There are a lot of things you can do to proactively protect your intellectual property (IP) when you are outsourcing production into China.
The Chinese NNN agreement may be one of the most important parts of the overall picture.
If you want to hear about NNN agreements, you are in the right place.
In this article, you will learn what’s involved in an NNN agreement, why you need it, and how it can help your business succeed in China.
What is an NNN Agreement?
So, first thing first. You may want to know the definition of an NNN agreement especially if you are new to Chinese manufacturing.
NNN stands for non-disclosure, non-use, and non-circumvention. The three Ns include:
- Non-Disclosure: Don’t tell anyone
It means that the counterparty can’t disclose any confidential information you provide.
- Non-Use: Don’t use the information
This means that the counterparty can’t use your IP for any purposes other than for your benefit under the contract.
- Non-Circumvention: Don’t go around your back
It means your manufacturing contractor can’t circumvent you and sell to your customers directly, usually at a lower price.
An NNN Agreement is a type of confidentiality agreement used in business dealings with Chinese companies, particularly Chinese manufacturers.
An effective NNN agreement can be used to protect your confidentiality such as product details, drawings, marketing strategies, etc. when working with manufacturers directly in China.
It’s a Chinese equivalent to the western world’s Non-Disclosure Agreement (NDA).
Difference between An NDA Agreement and An NNN Agreement
A Non-Disclosure Agreement (NDA) focuses on protecting trade secrets in the US. while an NNN can be used to safeguard IP in China.
To be considered protectable property, a trade secret must stay a secret. As such, NDAs are typically aimed at preventing the disclosure of trade secrets to members of the public.
Therefore, an NDA agreement focuses narrowly on confidential information from being revealed to the public.
Typically, an NDA agreement is written in English, subject to U.S. law, and exclusively enforceable in a U.S. city and state.
The Advantages of a Chinese NNN Agreement
Whether you work with an existing Chinese manufacturer or looking for a new one, building and signing a legitimate contract will guarantee the safety of your company’s confidential information.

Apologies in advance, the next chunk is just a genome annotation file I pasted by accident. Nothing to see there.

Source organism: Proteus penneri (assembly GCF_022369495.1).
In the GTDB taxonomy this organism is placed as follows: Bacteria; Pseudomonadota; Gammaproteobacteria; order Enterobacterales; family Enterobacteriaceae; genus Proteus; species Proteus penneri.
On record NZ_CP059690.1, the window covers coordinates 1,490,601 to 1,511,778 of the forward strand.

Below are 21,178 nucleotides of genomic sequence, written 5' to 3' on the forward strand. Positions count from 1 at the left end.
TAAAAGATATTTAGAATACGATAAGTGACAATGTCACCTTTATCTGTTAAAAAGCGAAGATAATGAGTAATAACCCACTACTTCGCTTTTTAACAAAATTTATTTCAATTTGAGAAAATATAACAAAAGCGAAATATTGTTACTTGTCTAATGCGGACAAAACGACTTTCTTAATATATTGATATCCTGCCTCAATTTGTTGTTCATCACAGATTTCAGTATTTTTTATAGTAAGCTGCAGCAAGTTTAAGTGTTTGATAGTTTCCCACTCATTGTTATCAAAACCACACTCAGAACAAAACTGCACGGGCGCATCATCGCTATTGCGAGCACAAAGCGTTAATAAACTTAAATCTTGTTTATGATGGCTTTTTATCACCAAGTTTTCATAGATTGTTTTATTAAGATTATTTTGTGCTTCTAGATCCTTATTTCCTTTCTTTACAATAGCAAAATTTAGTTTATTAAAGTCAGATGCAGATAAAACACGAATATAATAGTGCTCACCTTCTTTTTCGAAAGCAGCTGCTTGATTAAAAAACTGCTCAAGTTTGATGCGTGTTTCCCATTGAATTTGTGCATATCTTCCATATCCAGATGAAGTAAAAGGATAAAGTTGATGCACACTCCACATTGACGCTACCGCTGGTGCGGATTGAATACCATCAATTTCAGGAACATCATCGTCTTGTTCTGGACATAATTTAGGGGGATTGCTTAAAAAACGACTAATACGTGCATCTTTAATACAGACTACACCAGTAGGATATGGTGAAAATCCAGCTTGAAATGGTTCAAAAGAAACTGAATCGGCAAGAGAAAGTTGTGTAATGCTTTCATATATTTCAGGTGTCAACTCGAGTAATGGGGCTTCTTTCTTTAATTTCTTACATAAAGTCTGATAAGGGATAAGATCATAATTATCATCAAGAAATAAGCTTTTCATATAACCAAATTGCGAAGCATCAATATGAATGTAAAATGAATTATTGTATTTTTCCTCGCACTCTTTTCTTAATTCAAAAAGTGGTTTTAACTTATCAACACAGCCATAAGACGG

Here are some good reasons why you should sign up for an NNN agreement.
1. Protect Sensitive Information
The primary advantage of an NNN is that sensitive information about your company remains secure.
This could involve anything like proprietary data, patents, finances, negotiation terms—anything confidential.
Signing an NNN agreement is a method to protect private details from coming out publicly or being used by the manufacturer and their staff members.
2. Build Trust
Having confidentiality when writing and signing agreements between your company and your chosen manufacturing supplier lends trust to these types of negotiations, thereby deterring the possible theft of intellectual property.
You can also use this agreement to detail your expectations for the Chinese manufacturing process, including specifications for quality control and product safety.
3. Avoid Unapproved Subcontracting
Some overseas companies that outsource production to China discover that their manufacturing suppliers rely in turn on layers of subcontractors, without the buyer’s knowledge or approval.
With this contract in place, you can reduce or even eliminate the problems caused by unethical manufacturing suppliers who could steal your IP and pass it to their subcontractors.
A Step-By-Step Guide To Protect Your Intellectual Property in China
Keep a Close Eye on Your Manufacturer
Before working with a manufacturing company in China, it’s always a good idea to do due diligence. You should understand the tier of different suppliers and the transparency of every production stage.